2 minute readDisaster
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Communities Come Together in the Face of Devastating Fires


Red Cross worker, Jordan Scott, does some coloring with 8 year old April Vazquez, at the Red Cross shelter in Kelseyville, CA. April and her family evacuated their home due to the ongoing Valley Fire burning in Lake County

One week. It’s a long time to be away from home. Typically there’s an element of planning involved for those heading out of town for a stretch like that. Plenty of time and thought goes into what to pack, where to stay, and when you will decide to return to the home which, under normal circumstances, you’re fairly certain will still be there when you get back.

For residents of California communities threatened by ongoing wildfires [Valley Fire (Lake/Napa Counties), Butte Fire (Amador/Calaveras Counties), and Rough Fire (Fresno County)], time to plan was a luxury many didn’t have. Fast-moving flames have forced thousands from their homes at a moments notice, leaving just enough time to gather their loved ones and maybe a bare minimum of personal items.

One week since the largest fires have started, thousands remain in an anxious state of uncertainty at Red Cross shelters awaiting word on when they may be able to return home and what they might find when they arrive.

“As the days go on the frustration grows, and we definitely understand that,” said Jordan Scott, one of more than 250 Red Cross workers providing relief for evacuated residents. “The uncertainty is scary and it takes an emotional toll on everyone. While we know these shelters are no substitute for a home, everyone is working hard to provide a safe environment with basic comforts to help folks through such a tough time.”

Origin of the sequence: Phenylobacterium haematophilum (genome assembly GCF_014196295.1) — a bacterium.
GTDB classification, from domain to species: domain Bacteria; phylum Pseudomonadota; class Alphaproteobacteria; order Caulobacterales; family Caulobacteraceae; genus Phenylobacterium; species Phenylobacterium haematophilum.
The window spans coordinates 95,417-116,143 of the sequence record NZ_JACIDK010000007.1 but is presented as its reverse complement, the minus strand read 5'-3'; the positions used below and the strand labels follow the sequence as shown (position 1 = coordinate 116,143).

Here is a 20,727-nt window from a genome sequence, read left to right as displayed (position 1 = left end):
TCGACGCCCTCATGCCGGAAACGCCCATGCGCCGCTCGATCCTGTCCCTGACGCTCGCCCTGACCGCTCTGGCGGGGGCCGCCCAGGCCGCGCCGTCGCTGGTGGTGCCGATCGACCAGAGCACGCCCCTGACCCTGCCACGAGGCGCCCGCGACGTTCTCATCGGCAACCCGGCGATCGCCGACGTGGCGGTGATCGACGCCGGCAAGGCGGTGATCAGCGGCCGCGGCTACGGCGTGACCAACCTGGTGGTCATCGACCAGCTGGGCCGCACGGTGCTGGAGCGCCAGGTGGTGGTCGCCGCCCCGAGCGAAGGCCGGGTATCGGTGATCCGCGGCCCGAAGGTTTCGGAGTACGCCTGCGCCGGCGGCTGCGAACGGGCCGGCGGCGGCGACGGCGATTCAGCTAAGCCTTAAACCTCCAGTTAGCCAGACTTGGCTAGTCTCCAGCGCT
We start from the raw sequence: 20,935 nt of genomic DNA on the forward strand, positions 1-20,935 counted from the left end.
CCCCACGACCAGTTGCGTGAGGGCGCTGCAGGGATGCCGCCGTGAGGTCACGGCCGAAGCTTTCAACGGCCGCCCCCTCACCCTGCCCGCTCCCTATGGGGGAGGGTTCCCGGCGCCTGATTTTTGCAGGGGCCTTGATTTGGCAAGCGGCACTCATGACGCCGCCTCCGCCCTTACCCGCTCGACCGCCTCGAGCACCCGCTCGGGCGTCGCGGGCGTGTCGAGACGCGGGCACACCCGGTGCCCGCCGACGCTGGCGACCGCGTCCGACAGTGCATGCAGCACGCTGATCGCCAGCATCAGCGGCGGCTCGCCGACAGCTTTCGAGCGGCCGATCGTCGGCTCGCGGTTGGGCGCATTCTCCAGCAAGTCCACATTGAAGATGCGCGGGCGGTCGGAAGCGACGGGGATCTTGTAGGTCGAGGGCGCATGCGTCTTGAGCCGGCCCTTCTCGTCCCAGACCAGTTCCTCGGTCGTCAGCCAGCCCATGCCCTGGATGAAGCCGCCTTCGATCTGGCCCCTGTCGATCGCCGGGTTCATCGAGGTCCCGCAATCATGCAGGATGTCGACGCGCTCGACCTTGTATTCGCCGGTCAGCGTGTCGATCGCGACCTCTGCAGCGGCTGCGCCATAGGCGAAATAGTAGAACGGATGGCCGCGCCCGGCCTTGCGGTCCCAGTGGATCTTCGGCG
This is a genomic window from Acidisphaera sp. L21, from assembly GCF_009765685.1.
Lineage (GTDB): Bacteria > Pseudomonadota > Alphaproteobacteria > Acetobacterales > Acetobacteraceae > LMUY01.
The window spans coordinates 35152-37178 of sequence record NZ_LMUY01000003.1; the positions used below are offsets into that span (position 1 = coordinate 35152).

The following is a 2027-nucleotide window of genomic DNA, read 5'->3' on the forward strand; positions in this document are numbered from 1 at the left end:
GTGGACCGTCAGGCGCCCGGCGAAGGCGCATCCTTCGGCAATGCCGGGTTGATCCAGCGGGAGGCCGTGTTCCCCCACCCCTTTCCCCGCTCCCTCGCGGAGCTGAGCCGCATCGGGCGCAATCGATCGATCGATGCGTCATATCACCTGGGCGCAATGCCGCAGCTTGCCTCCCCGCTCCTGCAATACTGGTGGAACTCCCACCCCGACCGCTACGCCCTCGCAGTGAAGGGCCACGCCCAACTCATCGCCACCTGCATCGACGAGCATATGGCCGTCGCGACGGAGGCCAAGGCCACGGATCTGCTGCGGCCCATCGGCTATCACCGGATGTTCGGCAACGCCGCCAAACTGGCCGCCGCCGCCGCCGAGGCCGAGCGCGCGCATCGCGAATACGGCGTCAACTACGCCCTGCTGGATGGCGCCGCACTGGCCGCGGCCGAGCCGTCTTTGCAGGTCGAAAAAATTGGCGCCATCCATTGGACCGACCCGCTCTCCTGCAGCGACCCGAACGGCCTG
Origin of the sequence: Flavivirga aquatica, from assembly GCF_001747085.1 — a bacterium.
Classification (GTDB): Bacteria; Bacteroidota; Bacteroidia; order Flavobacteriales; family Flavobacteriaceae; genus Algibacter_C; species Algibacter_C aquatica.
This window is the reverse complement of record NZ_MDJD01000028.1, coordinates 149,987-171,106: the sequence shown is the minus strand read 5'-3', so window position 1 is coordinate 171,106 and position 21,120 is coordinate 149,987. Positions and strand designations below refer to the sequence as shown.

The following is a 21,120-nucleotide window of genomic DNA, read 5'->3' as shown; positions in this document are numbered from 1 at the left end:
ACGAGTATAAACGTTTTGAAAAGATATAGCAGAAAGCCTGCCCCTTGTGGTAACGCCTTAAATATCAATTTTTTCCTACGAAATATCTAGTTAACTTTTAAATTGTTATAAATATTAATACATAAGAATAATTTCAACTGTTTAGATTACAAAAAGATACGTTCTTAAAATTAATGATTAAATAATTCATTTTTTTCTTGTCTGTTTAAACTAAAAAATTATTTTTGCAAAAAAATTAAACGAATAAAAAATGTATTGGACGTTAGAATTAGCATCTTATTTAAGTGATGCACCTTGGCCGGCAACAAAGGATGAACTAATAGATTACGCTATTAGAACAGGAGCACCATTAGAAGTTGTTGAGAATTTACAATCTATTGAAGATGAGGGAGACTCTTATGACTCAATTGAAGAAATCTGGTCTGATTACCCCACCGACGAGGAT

At the Napa Valley Fairgrounds in Calistoga, evacuees have found refuge in the expansive facilities where Red Cross workers are serving hundreds of meals each day, providing much-needed emotional support, and ensuring all residents have access to available services and resources. And though the capacity to accept, store, and distribute material donations is limited, Red Cross workers and local organizations are working together to manage thousands of donated goods, the result of the generous outpouring of community support.

Nearly 150 miles to the southeast, near the Butte Fire in the small town of Jackson, California, the popular Jackson Rancheria Casino Resort has switched gears, converting several areas of the hotel to an emergency shelter for evacuated residents. As Bill Thornton, Rancheria CFO says, “This is our community. We take care of each other.”

That same sentiment is shared by the many Red Crossers working throughout the affected communities.

“The volunteers are not strangers here,” says Scott. “This is their community where they live, work, and play. They are providing for their friends and neighbors. Despite the fact that they are also personally affected by these tragedies, they are selflessly placing the needs of others ahead of their own as a means of giving back. It’s both heartwarming and inspiring.”

As of Thursday, Red Cross workers have provided the following for those impacted by California wildfires:

  • Served 25,000 meals and snacks
  • Supported 4,200 overnight stays in shelters
  • Provided more than 1,800 health and mental health contacts

As firefighters continue their tireless efforts to contain these devastating blazes, these workers will remain to provide whatever assistance is necessary. From food to blankets, prescriptions to clothing, to hugs and shoulders to cry on, and everything in between, the Red Cross is here for our communities in need.

Says Scott, “When the fires are out, the realization of what is needed will just be getting started. It will be a long road to recovery, but I’m proud to say that the Red Cross will be here to help all along the way.”